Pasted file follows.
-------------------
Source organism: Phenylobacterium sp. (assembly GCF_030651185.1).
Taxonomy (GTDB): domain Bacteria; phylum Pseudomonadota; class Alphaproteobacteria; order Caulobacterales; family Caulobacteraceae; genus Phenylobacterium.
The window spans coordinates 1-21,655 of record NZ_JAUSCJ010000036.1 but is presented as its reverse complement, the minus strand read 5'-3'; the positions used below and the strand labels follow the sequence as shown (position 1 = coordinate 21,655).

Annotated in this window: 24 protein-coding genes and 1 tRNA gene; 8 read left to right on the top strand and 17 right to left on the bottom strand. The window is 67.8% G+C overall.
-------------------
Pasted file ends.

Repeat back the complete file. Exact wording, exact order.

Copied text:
Source organism: Phenylobacterium sp. (assembly GCF_030651185.1).
Taxonomy (GTDB): domain Bacteria; phylum Pseudomonadota; class Alphaproteobacteria; order Caulobacterales; family Caulobacteraceae; genus Phenylobacterium.
The window spans coordinates 1-21,655 of record NZ_JAUSCJ010000036.1 but is presented as its reverse complement, the minus strand read 5'-3'; the positions used below and the strand labels follow the sequence as shown (position 1 = coordinate 21,655).

Annotated in this window: 24 protein-coding genes and 1 tRNA gene; 8 read left to right on the top strand and 17 right to left on the bottom strand. The window is 67.8% G+C overall.